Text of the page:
Thursday, 16 June 2016

I want my country back

Yesterday, as I watched the rival fleets of Bob Geldof and Nigel Farage tussle on the Thames in bemused disbelief, I was also angry at the way we had somehow managed to import the worst elements of the US's toxic political culture to the UK, but it was at least something you could laugh at.

Today the laughter fell silent. Today would see the murder of an MP who was a champion of refugees and the remain campaign by a gun-wielding man who witnesses claim shouted "Britain First". Her last published article was entitled "Brexit is no answer to real concerns on immigration".

We are yet to see what this man's motive's actually were. It is of course possible that they had nothing to do with the referendum with which this horrific murder coincides, and is nothing to do with Jo Cox's views on immigration and the EU. It is certain that the Leave campaign did not intend for something like this to happen and will deny that anything they might have done has contributed to this.

However, you cannot repeatedly use the language of anger, hatred, and violence and, having created a chaotic atmosphere in which people can seemingly no longer tell the difference between the truth and lies, then be surprised when people act on what you have said. You cannot talk about immigration being an "invasion" and not expect that some disturbed person might take you at your word. You cannot talk about an EU "dictatorship" to which we have "surrendered" without having to consider that you might actually be talking about a real dictatorship to which we have really surrendered.

Here's Alex Massie -
 If you spend days, weeks, months, years telling people they are under threat, that their country has been stolen from them, that they have been betrayed and sold down the river, that their birthright has been pilfered, that their problem is they’re too slow to realise any of this is happening, that their problem is they’re not sufficiently mad as hell, then at some point, in some place, something or someone is going to snap. And then something terrible is going to happen.

Enough of this. I want back the country in which I thought I lived until this referendum came along. The one where, whilst debate was always been boisterous and forth-right, it was not (outside Northern Ireland) violent or bare-facedly dishonest. The monstrous dishonesty and xenophobia that the Brexit campaign has unleashed must be put back in its box.


justrecently said...

The monstrous dishonesty and xenophobia that the Brexit campaign has unleashed must be put back in its box.

Mr. Cameron's (and other wannabe tacticians') responsibility for letting this "referendum" happen isn't small. But neither they, nor the "Brexit" advocates, should be blamed for the murder of Mrs. Cox. The responsibility for the crime rests with the perpetrator (provided that he's basically sane).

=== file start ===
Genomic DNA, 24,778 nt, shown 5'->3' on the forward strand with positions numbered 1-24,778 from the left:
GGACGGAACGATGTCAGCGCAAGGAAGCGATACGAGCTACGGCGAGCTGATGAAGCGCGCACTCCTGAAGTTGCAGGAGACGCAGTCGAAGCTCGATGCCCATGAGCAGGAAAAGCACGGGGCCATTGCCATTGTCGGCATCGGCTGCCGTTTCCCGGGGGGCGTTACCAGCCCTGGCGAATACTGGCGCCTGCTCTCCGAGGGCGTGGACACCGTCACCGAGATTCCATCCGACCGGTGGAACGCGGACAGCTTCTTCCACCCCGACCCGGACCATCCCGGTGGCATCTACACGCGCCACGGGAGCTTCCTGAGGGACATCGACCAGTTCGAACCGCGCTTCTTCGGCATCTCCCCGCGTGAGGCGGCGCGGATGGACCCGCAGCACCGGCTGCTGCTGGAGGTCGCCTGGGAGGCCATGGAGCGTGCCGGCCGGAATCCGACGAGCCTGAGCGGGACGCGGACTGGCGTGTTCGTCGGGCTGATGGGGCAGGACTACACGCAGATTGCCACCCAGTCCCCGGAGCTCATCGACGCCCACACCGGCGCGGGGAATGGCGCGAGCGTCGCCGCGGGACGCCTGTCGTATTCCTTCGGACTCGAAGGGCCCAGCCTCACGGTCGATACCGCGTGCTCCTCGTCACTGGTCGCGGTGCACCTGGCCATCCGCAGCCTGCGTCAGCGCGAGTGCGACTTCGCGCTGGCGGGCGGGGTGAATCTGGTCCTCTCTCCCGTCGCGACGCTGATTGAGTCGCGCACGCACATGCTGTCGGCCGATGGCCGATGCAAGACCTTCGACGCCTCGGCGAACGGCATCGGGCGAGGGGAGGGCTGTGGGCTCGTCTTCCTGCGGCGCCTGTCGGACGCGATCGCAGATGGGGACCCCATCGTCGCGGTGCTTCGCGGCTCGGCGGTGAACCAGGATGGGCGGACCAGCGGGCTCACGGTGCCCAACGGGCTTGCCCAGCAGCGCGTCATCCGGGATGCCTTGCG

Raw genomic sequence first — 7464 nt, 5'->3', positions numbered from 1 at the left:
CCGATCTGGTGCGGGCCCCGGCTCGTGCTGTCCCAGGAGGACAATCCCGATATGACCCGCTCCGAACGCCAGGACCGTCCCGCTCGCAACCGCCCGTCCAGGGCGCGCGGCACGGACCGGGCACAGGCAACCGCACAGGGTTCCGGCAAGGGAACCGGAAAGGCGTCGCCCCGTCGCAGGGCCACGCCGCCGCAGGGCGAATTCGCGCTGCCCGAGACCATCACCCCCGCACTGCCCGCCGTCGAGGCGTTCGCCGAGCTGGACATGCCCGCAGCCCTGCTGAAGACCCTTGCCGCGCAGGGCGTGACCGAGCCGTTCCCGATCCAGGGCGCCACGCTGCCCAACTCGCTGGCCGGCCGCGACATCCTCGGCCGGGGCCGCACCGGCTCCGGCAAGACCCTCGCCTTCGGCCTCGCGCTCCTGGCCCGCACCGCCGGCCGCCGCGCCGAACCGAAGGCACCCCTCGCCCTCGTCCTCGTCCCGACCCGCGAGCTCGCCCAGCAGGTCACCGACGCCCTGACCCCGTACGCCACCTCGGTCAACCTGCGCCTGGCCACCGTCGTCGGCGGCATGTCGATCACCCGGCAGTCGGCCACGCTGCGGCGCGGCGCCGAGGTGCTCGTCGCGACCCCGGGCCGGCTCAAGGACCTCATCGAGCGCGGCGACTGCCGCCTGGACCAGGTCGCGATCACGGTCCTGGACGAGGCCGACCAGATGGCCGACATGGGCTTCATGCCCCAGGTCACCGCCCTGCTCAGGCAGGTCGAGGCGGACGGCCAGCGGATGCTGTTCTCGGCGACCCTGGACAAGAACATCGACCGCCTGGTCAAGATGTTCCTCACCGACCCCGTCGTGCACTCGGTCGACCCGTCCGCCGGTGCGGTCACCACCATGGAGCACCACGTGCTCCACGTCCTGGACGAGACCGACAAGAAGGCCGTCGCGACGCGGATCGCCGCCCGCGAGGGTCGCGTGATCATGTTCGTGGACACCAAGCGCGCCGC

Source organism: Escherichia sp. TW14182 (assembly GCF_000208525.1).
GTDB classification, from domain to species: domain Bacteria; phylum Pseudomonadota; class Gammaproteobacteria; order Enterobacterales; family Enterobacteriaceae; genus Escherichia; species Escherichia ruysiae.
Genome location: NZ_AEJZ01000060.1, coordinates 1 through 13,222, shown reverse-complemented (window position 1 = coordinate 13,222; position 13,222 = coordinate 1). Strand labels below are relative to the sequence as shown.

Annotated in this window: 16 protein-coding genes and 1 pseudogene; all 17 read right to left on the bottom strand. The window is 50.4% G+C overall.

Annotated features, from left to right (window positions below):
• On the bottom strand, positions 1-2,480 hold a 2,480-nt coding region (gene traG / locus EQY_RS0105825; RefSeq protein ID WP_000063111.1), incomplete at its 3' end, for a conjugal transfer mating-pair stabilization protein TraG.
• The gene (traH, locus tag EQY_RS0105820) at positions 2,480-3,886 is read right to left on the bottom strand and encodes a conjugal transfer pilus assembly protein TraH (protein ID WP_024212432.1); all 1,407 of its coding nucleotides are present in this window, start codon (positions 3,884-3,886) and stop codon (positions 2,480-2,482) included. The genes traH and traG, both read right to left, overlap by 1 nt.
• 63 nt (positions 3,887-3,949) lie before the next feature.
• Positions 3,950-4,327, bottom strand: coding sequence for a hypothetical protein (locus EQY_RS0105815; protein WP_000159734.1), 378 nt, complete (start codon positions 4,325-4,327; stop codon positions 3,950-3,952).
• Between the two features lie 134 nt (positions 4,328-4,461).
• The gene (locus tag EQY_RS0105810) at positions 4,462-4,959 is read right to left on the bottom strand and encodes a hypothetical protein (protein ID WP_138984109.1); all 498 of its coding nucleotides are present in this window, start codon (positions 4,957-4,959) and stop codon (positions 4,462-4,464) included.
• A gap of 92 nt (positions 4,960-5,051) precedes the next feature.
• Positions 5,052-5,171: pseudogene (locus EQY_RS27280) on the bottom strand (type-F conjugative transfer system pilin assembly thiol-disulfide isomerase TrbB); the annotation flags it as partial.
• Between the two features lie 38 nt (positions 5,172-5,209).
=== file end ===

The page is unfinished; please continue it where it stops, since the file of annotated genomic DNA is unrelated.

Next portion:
But I don't think this is all just about Brexit. And btw, my bet is that a majority, maybe small, but probably by a wider margin than expected now, will vote for staying in the EU.

That, if that's how it's going to work, will be part of the solution, but not necessarily of the healing. Because many of those who are going to change their minds in favor of staying in will do so under what they consider EU and "elite" threats, not reason.

Ji Xiang said...

How is Mr. Cameron responsible for allowing the referendum to happen? Did he have a choice?

justrecently said...

Did he have a choice?

Absolutely. He had a choice. He chose the referendum. He chummed up to party colleagues in parliament who demanded one, rather than telling them that it was their job to make these decisions, and that they should get back to work.

Gilman Grundy said...

@JR - Had Cameron not promised the referendum, he would likely be finding parliament ungovernable now, or may not have won the last election. As much as I dislike the way this referendum has gone, I can't quite bring myself to say that it was unnecessary given the sentiment that a vote should be held.

At any rate, a win for Remain still offers the prospect of finally putting this issue to bed. Whilst the SNP did not give up after the Scottish Referendum, it has been much more circumspect and opinion has been steadily drifting towards the unionist side since the result. I expect that a Remain win will be greeted with a sigh of relief by many in the Conservative party, even those on the Leave side, and a renewed focus on the 2020 election (though Jeremy Corbyn's leadership of the Labour party makes that all but a foregone conclusion).

Of course, if by this time tomorrow we are on our way out of the EU, Cameron will be out, and we'll be heading for a world of hurt economically.

justrecently said...

Had Cameron not promised the referendum, he would likely be finding parliament ungovernable now, or may not have won the last election.

In the end, I can't judge your country's government. That's your job as a citizen of the UK. But I can judge what I see as politicians' qualities or non-qualities in my country.

Gerhard Schröder lost his chancellorship, because he did something essential - as he saw it. I see it differently, but that's a different story. He "reformed" the welfare state, and he was voted out for that.

And Merkel may get voted out for her policy on refugees.

Do be willing to put ones' position - including ones own job - to a vote and to lose, if necessary, can be both ethical and practical.

I seem to remember that you said after Jeremy Corbyn's election as Labour leader that you wereworried that the Tories could be in disarray by the next general elections, and that would pave the way for Corbyn.

Yes, maybe Cameron would have lost the most recent general elections to the Milliband Labour party. But wouldn't that have meant one headache less for you?